Analyzing compositional outcome data

Hi all,

I have been scratching my head for some time when it comes to analyzing trial data where the outcome variable is a component of another important outcome variable that is affected by the intervention.

In my example, we have conducted a double-blind weight loss trial with two groups. The intervention leads to a significantly lower total body weight vs. controls.

What I am now stuck thinking about is how to model various aspects of body composition (i.e., fat mass and fat free mass) which are components of total body weight.

In the same way that fat mass and fat free mass makes up total body weight, total body weight loss will be composed of fat mass and fat free mass loss. I am therefore thinking that when modeling the effect of the intervention on e.g., fat mass, these models should be adjusted for total body weight.

An option would be to use body fat percentage as the outcome variable. However, the range of body fat percentage is quite narrow as 100 percent body fat is physiologically impossible).

Happy to hear your thoughts about this. Should outcome models with body composition data, e.g., body fat, be adjusted for total body weight when we know that there is an effect of the intervention on total body weight?

are you suggesting adjusting for post-baseline body weight?

Yes. That was my thought. Just to clarify, we have 3 repeated measurements in this study and models are generally adjusted for outcome values at baseline.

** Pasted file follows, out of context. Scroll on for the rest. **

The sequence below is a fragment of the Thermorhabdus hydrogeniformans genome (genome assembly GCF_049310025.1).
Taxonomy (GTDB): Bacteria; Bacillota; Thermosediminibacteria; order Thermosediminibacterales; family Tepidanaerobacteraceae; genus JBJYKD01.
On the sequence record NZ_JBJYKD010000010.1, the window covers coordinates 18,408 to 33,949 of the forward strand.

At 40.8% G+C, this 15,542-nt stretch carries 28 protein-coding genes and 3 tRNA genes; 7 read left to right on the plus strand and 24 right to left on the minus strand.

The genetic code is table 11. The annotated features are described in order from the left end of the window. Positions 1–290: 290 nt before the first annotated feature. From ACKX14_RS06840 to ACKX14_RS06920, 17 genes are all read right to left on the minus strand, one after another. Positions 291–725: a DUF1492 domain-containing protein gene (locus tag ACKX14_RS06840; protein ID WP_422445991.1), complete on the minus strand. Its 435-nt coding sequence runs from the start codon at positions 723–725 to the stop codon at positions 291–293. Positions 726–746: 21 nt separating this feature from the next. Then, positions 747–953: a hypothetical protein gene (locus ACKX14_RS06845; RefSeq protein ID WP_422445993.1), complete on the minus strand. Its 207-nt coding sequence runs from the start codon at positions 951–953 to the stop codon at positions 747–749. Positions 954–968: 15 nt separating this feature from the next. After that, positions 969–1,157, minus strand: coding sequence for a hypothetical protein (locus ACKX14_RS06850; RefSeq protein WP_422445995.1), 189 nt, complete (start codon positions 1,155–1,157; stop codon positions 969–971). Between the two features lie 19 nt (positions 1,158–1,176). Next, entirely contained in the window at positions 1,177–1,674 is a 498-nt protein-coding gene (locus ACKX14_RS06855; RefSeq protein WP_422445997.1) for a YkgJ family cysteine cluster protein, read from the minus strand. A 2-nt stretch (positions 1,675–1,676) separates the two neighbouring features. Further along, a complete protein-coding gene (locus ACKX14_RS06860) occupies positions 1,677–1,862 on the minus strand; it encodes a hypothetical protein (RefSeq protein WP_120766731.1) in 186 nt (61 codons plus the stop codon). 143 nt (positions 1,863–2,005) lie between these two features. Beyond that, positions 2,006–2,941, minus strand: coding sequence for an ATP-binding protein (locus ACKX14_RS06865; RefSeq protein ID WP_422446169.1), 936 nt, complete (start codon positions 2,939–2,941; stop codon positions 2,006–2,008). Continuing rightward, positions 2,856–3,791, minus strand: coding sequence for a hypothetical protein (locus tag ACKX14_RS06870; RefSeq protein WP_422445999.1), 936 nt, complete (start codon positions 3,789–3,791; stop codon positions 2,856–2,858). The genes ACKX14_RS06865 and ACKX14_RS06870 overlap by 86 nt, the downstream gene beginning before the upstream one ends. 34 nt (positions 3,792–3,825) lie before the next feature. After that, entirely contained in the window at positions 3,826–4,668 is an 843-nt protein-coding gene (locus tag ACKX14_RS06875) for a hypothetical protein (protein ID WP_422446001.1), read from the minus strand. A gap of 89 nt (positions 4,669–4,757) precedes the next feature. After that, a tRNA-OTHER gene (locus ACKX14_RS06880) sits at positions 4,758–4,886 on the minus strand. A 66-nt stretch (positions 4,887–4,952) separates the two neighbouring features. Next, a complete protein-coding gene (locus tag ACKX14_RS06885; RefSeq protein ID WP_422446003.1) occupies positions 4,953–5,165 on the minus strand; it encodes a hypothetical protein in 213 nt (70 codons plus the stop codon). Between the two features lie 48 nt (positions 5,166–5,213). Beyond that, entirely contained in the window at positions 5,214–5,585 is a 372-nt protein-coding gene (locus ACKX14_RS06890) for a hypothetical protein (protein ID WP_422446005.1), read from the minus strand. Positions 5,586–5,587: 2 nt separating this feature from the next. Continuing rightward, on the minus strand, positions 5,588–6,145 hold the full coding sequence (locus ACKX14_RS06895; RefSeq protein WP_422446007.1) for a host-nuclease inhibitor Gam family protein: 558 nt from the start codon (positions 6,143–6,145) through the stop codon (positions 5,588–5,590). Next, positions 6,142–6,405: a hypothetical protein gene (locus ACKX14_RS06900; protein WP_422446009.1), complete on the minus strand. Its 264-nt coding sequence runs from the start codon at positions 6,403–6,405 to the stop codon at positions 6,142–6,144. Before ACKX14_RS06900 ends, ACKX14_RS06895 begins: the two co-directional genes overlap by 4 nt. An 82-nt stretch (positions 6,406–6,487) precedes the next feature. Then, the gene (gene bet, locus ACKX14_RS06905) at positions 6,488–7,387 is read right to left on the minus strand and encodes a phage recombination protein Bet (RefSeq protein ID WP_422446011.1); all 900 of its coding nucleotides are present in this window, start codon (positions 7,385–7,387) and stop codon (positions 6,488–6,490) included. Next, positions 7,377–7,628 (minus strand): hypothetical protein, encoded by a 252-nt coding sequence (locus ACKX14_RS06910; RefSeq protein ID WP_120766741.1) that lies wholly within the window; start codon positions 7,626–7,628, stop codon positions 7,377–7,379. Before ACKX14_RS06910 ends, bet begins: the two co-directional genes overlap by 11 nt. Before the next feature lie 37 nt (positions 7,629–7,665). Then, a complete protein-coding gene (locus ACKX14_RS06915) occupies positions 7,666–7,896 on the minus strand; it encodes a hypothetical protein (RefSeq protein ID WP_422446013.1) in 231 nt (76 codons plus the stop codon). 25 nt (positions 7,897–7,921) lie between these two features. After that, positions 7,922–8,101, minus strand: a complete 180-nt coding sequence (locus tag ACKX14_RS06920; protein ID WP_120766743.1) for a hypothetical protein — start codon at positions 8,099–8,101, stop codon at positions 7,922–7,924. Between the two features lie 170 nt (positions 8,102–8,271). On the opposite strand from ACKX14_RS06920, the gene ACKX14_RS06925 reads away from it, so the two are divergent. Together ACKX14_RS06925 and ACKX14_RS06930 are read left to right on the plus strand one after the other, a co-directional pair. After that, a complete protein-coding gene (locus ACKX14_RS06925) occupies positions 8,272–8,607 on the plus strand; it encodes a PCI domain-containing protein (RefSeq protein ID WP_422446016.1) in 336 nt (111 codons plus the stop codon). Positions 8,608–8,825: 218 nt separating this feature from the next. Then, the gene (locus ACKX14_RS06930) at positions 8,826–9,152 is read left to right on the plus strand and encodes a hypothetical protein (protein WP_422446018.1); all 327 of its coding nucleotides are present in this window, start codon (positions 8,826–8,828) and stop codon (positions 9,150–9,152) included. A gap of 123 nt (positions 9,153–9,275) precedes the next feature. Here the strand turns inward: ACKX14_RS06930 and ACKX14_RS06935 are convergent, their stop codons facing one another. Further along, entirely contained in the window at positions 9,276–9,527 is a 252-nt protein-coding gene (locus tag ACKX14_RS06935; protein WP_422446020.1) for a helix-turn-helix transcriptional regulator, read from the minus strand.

i think it suffices to adjust for outcome values at baseline. Because post-baseline body weight is affected by treatment, adjusting for it may hide the treatment effect on the outcome analysed

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Yes, that is a good point that I have also been thinking about.

I think of body weight as a very strong mediator of the treatment effect on body composition compartments. Adjusting for body weight in this case will then let us say something about the treatment effect on e.g., fat mass independently of the effect on body weight, which is a clinically relevant parameter (body re-composition).

You can possibly omit one of the dimensions and do a multivariate T test (Hotelling test) to simultaneously infer about all components. A totally different approach would use variable clustering followed by principal components. Find out which components are moving together, then test then (2 group comparison).

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